Yesterday's agenda at the team meeting was packed with a lot of interesting science! It was the first of two days of plenary sessions, meaning that for these two days everyone will be here and meet in one room. For the other days, we are meeting in smaller groups to discuss specific topics in detail. The bulk of today's agenda included summary talks from each of the working group leaders discussing what the different groups have accomplished so far and what their goals are for the future. As mentioned in our last post, CANDELS has several working groups on different science topics that work together to produce necessary data sets and write papers. For example, I lead the morphology working group and so gave a talk about the papers we have published so far and the data products we produced. It was quite useful to hear what all of the individual groups have been up to and what each is planning for the next year. CANDELS has published a lot of papers so far, but there is so much more we would like to do. The plans are ambitious, and there is a delicate balance between the important tasks we must each undertake (such as producing catalogs for the team to use) and writing papers.
We also had a very fruitful discussion at the end of the day about how various aspects of the team organization works, for example, how each of the groups communicates about their results to the rest of the team. We got to hear what works and what doesn't, and brainstorm ideas for ways to improve how the team interacts with each other.
After all of the talks were over, the team gathered together at a nice restaurant by the water in Santa Cruz for our team dinner. It is typical at a meeting like this to plan a group dinner on one of the evenings so that everyone has a chance to socialize and get to know each other a little better while talking about the meeting in an informal setting. This is often a lot of fun! The evening was made even more interesting by some announcements from Sandy Faber and Harry Ferguson, the principal investigators of the project.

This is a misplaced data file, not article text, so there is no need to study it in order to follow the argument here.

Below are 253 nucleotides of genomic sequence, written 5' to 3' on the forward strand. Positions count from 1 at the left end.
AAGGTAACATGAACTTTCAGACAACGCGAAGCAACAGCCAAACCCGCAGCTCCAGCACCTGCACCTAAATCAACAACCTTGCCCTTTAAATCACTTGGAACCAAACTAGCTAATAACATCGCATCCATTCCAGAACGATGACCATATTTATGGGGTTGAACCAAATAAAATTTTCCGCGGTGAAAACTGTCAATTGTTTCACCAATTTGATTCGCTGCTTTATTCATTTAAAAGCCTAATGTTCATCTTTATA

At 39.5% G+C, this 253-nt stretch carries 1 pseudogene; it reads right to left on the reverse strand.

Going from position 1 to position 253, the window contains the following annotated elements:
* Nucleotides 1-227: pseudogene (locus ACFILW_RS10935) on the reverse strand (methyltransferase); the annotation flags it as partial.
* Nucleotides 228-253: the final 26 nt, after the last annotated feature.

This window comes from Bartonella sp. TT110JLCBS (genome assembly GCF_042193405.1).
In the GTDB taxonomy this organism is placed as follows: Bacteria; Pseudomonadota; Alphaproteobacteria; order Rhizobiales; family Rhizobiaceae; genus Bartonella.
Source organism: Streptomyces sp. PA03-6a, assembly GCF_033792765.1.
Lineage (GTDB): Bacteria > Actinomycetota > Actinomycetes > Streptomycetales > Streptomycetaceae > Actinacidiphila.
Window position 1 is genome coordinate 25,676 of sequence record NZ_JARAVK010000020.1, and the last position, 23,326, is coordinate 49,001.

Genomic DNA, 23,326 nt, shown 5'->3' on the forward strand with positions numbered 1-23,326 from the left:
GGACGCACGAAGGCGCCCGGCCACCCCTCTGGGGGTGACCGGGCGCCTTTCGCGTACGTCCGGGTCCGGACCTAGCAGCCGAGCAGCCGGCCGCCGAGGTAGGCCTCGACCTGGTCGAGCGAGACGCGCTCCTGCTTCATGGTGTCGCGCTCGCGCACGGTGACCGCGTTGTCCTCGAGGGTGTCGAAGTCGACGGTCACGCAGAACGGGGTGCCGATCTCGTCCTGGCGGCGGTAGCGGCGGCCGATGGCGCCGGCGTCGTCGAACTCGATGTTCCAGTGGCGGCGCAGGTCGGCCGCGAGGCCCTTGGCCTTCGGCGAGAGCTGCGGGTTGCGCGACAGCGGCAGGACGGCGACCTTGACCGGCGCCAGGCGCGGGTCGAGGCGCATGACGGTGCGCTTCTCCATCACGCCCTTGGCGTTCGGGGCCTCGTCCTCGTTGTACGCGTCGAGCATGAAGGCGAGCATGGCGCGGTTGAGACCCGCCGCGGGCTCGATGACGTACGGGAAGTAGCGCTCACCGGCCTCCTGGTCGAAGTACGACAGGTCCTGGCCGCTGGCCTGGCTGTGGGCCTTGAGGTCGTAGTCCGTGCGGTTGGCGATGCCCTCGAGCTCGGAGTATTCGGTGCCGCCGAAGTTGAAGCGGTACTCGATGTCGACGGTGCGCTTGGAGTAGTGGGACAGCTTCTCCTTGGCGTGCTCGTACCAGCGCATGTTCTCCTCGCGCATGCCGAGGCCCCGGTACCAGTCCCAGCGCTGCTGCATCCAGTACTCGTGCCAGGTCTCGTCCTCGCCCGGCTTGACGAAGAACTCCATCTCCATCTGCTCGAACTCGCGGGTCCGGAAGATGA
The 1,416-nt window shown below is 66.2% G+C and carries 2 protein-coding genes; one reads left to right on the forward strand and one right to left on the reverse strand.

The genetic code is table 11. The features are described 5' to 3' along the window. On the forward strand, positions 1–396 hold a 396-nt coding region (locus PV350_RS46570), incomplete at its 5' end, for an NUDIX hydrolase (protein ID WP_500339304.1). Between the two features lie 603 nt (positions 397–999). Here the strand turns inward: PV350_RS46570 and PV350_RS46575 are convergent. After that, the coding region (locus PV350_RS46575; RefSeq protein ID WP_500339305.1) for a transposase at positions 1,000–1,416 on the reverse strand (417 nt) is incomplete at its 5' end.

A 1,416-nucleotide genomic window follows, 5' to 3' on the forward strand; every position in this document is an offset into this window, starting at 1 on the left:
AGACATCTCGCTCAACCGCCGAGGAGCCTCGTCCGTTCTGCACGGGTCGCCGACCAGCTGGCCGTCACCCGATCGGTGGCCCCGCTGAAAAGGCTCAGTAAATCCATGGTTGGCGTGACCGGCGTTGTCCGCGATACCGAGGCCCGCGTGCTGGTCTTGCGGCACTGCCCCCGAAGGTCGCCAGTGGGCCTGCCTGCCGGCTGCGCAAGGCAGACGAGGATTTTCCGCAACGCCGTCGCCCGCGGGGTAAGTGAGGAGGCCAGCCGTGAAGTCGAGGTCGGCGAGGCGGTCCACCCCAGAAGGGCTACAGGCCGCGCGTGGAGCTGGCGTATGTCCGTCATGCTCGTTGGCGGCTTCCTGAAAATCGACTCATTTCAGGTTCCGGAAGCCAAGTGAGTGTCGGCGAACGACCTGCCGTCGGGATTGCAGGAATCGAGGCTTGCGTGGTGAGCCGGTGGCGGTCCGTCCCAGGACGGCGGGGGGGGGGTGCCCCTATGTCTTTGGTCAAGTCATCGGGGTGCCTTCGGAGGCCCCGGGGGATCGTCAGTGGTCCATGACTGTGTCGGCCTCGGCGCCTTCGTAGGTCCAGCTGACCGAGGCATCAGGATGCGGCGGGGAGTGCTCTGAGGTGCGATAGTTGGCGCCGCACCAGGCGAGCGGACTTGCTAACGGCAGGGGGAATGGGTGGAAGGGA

|The new CANDELS logo, designed by |
Dale Kocevski and Nina McCurdy
Since the formation of the team back in 2009, various ideas have been tossed around for a team logo. Having a logo for a collaboration such as this is great because it gives the team a visual representation of what they do and can be used in various places. For example, logos are often used in presentations or included on posters. In order to come up with a good one, and have a little bit of fun in the process, Harry and Sandy suggested having a logo contest. So, everyone was free to submit their ideas for logos and encouraged to be creative. Many ideas were submitted and we all voted. Tonight, the winning logo was announced. The designers of our new logo are Dale Kocevski and Nina McCurdy. The logo itself is shown to the right. It depicts the Hubble Space Telescope overlayed on an HST image with the CANDELS team name written around in a circle. We are all quite excited to have a new logo to start using! What do you think?
|Dale Kocevski, smiling at the team dinner after|
receiving his awards
In addition to the announcement of the logo contest winners, Sandy and Harry gave out several unexpected awards to various team members. Dale Kocevski received an award for the most popular CANDELS paper on Vox Charta (a website used by astronomy departments for discussing new papers as they come out). Congratulations Dale! Two different awards were given for important contributions that have benefited the entire team: Audrey Galametz for the huge effort that has gone toward creating multiwavelength catalogs, and Tomas Dahlen and Bahram Mobasher for their work on comparing photometric redshifts produced by many different groups. Karen Pena was awarded for her incredible efforts in organizing this great meeting and Adriano Fontana for the greatest contribution to CANDELS team resources. And finally, this very blog received an award for its contribution to Education and Public Outreach.
In many ways, our meeting has just begun! Today we will have a discussion about our big picture science goals for the future and the papers that only a project like CANDELS can write.
|Astronomers deep in scientific discussion over lunch|
Photos taken by Janine Pforr